The food-delivery-on-demand space continues to heat up in Europe. Today, Deliveroo, the London-based startup that at the end of September announced a Series F of $385 million at a valuation of over $2 billion, today announced it is adding another $98 million into the round, led by T. Rowe Price Associates and Fidelity Management & Research Company. The brings the total amount in the round to $480 million.
The news comes three days after Deliveroo was delivered (sorry) ruling in its favor in an employment tribunal in the UK, which determined that Deliveroo drivers are not mandatorily entitled to employment benefits as contractors with the company. If it had lost, it would have meant more costs for Deliveroo, which would put a dent into its margins. To be totally clear, it’s not apparent at all that today’s funding news is in any way related to the ruling, but it’s interesting because an unfavorable ruling could have meant Deliveroo might be seen as a riskier bet.
We have asked, and Deliveroo would not name who is behind this latest infusion into the Series F. In addition to T. Rowe Price Associates and Fidelity Management & Research Company, the round includes a list of previous, top-shelf investors: DST Global, General Catalyst, Index Ventures, and Accel Partners along with unnamed, private investors.
The news underscores how the food delivery business continues to be one of economies of scale: Deliveroo’s extra funding boost also comes just a day after Hungryhouse and JustEat announced that UK regulators have approved their merger, announced almost a year ago, in which JustEat is buying Hungryhouse from Delivery Hero (who is exiting the UK as a result of this) for £240 million to scale up its business in the UK, which is Deliveroo’s main market currently.
For its part, Deliveroo says that it will hit 200 cities next week, when it launches in Cannes, France, as the latest city in its French footprint.
Global growth, and subsequent economies of scale, are at the heart of this funding and the strategies of these companies.
Just as music streaming companies like Spotify are trying to grow beyond their low-margin business of streaming, Deliveroo is trying to add in more services to meet the needs of its restaurant customers in its two-sided marketplace. This has included building kitchens and more.
“This new investment will help Deliveroo to expand in the UK and around the world, bringing ever more great food directly to people’s doors. This is all thanks to the hard work of our riders, the great restaurants that we work with and our brilliant customers,” Will Shu, founder and CEO of Deliveroo, said in a statement.
But if expansion gives delivery companies the promise of economies of scale in what is otherwise a low-margin business, it comes at a price and is not always easy. Yesterday, Postmates, one of the delivery hopefuls in the U.S., made its first move outside of the country, to Mexico City, after saying two years ago that it would come to London in 2016 (it never has).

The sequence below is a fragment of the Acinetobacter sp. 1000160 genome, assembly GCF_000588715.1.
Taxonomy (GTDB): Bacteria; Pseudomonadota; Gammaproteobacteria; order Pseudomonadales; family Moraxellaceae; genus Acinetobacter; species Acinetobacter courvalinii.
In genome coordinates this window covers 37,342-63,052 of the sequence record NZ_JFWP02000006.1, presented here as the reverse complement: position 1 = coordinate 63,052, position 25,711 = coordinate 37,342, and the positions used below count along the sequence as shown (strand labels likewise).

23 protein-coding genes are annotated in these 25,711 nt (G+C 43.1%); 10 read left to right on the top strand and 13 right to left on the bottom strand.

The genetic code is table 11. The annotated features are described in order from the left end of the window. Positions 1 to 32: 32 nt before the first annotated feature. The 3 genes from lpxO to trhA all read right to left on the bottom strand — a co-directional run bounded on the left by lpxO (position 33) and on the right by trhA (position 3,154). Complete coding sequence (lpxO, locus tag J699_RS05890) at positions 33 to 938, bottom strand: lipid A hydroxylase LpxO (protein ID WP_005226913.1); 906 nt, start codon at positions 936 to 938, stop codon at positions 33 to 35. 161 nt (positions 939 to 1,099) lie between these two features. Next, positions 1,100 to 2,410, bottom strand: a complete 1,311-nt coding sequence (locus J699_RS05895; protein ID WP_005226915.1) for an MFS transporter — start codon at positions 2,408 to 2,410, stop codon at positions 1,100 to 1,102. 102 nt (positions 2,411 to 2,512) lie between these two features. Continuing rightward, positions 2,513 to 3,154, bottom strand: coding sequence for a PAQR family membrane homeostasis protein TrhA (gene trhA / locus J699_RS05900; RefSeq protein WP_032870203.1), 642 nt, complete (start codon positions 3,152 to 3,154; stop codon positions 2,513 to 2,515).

Others competing in the same area include Uber’s Uber Eats and Amazon’s Restaurants service.
Scaling and becoming profitable have other prices, too.
Deliveroo has been under scrutiny in the UK after a union brought a case against the company demanding that its delivery drivers be recognised as full-time rather than contract workers, and all the benefits that are afforded to the former group such as paid time off, statutory redundancy and other benefits.
This has been a contentious issue for on-demand businesses in other countries, too, and here in the UK just last week Uber lost a case where drivers were determined, after all, eligible for employment rights.
In the case of Deliveroo, the employment tribunal, called the Central Arbitration Committee, ruled in Deliveroo’s favor. This isn’t the end, however: the Independent Workers Union of Great Britain, who brought the case against Deliveroo, can appeal the ruling.
In the meantime, Deliveroo seems to be focusing more on how it can use this latest round to grow its business and the tech and logistics framework that runs it.
“The next exciting phase of the UK restaurant industry will see more power being handed to the consumer, with restaurants better able to cater for consumers’ needs because they have richer data to work with,” continued Shu. “This investment will help to accelerate this process, bringing more people more choice, healthier options and new food. As our technology improves deliveries will become faster and our selection on offer will become more varied. This is great news for the UK economy as it will help to create work in restaurants as well as well-paid, flexible work for our riders.”
Deliveroo has 10,000 restaurants in the UK on its books, and 15,000 riders.
This Series F brings the total raised by Deliveroo to nearly $1 billion.